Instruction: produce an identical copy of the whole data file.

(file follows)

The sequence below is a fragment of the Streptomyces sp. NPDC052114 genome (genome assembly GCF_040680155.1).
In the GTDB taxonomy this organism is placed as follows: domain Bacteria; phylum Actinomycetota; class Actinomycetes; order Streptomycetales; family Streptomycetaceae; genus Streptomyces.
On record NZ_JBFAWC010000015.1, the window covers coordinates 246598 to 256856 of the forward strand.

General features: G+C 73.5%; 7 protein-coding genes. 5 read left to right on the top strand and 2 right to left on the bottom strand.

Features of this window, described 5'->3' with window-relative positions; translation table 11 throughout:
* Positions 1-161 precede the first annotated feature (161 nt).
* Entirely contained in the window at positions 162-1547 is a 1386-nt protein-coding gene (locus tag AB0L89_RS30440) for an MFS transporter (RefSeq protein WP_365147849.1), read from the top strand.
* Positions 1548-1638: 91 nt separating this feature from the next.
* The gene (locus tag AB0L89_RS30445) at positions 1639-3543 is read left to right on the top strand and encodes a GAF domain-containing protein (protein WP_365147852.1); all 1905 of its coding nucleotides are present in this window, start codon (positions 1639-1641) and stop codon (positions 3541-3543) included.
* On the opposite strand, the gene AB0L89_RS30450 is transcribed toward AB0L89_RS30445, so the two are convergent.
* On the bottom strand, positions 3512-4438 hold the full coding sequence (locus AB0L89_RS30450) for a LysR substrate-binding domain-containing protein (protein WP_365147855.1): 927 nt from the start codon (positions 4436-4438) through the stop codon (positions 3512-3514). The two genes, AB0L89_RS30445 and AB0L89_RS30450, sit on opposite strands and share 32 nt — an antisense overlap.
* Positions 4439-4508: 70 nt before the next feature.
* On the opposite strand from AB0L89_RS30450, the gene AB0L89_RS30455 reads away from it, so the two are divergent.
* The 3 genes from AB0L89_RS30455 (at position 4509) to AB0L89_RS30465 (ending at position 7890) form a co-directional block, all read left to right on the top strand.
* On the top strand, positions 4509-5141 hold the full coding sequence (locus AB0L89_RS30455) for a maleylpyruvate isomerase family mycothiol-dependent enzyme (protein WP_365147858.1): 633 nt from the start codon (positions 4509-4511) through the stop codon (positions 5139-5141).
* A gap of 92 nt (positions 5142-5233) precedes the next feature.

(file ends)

The sequence below is a fragment of the Streptomyces sp. NPDC052114 genome (genome assembly GCF_040680155.1).
In the GTDB taxonomy this organism is placed as follows: domain Bacteria; phylum Actinomycetota; class Actinomycetes; order Streptomycetales; family Streptomycetaceae; genus Streptomyces.
On record NZ_JBFAWC010000015.1, the window covers coordinates 246598 to 256856 of the forward strand.

General features: G+C 73.5%; 7 protein-coding genes. 5 read left to right on the top strand and 2 right to left on the bottom strand.

Features of this window, described 5'->3' with window-relative positions; translation table 11 throughout:
* Positions 1-161 precede the first annotated feature (161 nt).
* Entirely contained in the window at positions 162-1547 is a 1386-nt protein-coding gene (locus tag AB0L89_RS30440) for an MFS transporter (RefSeq protein WP_365147849.1), read from the top strand.
* Positions 1548-1638: 91 nt separating this feature from the next.
* The gene (locus tag AB0L89_RS30445) at positions 1639-3543 is read left to right on the top strand and encodes a GAF domain-containing protein (protein WP_365147852.1); all 1905 of its coding nucleotides are present in this window, start codon (positions 1639-1641) and stop codon (positions 3541-3543) included.
* On the opposite strand, the gene AB0L89_RS30450 is transcribed toward AB0L89_RS30445, so the two are convergent.
* On the bottom strand, positions 3512-4438 hold the full coding sequence (locus AB0L89_RS30450) for a LysR substrate-binding domain-containing protein (protein WP_365147855.1): 927 nt from the start codon (positions 4436-4438) through the stop codon (positions 3512-3514). The two genes, AB0L89_RS30445 and AB0L89_RS30450, sit on opposite strands and share 32 nt — an antisense overlap.
* Positions 4439-4508: 70 nt before the next feature.
* On the opposite strand from AB0L89_RS30450, the gene AB0L89_RS30455 reads away from it, so the two are divergent.
* The 3 genes from AB0L89_RS30455 (at position 4509) to AB0L89_RS30465 (ending at position 7890) form a co-directional block, all read left to right on the top strand.
* On the top strand, positions 4509-5141 hold the full coding sequence (locus AB0L89_RS30455) for a maleylpyruvate isomerase family mycothiol-dependent enzyme (protein WP_365147858.1): 633 nt from the start codon (positions 4509-4511) through the stop codon (positions 5139-5141).
* A gap of 92 nt (positions 5142-5233) precedes the next feature.